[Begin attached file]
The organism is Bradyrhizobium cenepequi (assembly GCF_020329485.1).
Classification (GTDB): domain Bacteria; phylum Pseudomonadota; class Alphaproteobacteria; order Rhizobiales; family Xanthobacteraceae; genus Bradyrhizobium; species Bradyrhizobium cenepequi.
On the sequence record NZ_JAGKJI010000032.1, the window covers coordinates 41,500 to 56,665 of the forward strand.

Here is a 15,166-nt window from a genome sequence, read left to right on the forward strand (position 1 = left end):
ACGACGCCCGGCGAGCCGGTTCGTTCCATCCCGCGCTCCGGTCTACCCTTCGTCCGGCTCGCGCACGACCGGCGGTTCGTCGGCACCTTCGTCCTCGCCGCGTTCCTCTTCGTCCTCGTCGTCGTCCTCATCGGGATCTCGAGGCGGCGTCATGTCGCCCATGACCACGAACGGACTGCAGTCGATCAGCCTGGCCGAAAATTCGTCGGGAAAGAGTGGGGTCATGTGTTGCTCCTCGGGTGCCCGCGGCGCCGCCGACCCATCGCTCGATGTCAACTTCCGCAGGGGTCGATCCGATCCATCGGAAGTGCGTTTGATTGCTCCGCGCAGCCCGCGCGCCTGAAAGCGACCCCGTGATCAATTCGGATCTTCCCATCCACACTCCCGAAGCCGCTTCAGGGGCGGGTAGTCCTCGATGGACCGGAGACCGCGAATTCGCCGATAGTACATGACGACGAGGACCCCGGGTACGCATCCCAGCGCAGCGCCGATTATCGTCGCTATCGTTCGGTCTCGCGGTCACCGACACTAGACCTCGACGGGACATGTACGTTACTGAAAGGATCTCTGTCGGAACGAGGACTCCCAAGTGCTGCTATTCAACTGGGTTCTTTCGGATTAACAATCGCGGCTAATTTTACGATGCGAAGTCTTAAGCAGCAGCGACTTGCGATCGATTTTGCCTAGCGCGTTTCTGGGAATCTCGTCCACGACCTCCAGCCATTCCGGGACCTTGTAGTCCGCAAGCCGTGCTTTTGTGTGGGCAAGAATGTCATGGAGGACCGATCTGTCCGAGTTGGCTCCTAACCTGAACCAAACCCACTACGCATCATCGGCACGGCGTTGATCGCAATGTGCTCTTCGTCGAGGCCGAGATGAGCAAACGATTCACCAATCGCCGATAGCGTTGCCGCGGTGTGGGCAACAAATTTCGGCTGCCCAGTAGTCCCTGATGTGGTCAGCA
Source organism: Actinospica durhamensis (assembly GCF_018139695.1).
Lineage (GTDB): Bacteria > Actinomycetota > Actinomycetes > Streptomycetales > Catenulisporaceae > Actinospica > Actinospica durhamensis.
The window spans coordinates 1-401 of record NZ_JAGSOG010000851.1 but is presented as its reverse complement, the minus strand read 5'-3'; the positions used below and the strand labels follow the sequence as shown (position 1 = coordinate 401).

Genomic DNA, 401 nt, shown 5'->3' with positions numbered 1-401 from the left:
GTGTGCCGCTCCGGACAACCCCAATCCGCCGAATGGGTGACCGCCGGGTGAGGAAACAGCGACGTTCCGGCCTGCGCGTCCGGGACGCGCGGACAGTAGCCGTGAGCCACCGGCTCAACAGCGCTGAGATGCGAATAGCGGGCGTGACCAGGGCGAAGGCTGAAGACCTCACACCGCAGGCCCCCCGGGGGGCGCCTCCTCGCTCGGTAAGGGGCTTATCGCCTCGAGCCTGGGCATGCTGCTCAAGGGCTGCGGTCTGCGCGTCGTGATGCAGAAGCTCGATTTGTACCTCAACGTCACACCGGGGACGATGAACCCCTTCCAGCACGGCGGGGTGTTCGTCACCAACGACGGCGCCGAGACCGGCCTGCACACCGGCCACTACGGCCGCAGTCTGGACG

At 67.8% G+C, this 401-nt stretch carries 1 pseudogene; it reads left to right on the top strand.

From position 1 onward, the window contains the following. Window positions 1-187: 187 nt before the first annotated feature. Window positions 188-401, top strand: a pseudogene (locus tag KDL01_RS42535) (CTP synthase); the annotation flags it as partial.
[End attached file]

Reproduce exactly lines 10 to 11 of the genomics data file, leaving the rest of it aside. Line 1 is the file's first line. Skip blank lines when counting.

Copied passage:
GTGTGCCGCTCCGGACAACCCCAATCCGCCGAATGGGTGACCGCCGGGTGAGGAAACAGCGACGTTCCGGCCTGCGCGTCCGGGACGCGCGGACAGTAGCCGTGAGCCACCGGCTCAACAGCGCTGAGATGCGAATAGCGGGCGTGACCAGGGCGAAGGCTGAAGACCTCACACCGCAGGCCCCCCGGGGGGCGCCTCCTCGCTCGGTAAGGGGCTTATCGCCTCGAGCCTGGGCATGCTGCTCAAGGGCTGCGGTCTGCGCGTCGTGATGCAGAAGCTCGATTTGTACCTCAACGTCACACCGGGGACGATGAACCCCTTCCAGCACGGCGGGGTGTTCGTCACCAACGACGGCGCCGAGACCGGCCTGCACACCGGCCACTACGGCCGCAGTCTGGACG

At 67.8% G+C, this 401-nt stretch carries 1 pseudogene; it reads left to right on the top strand.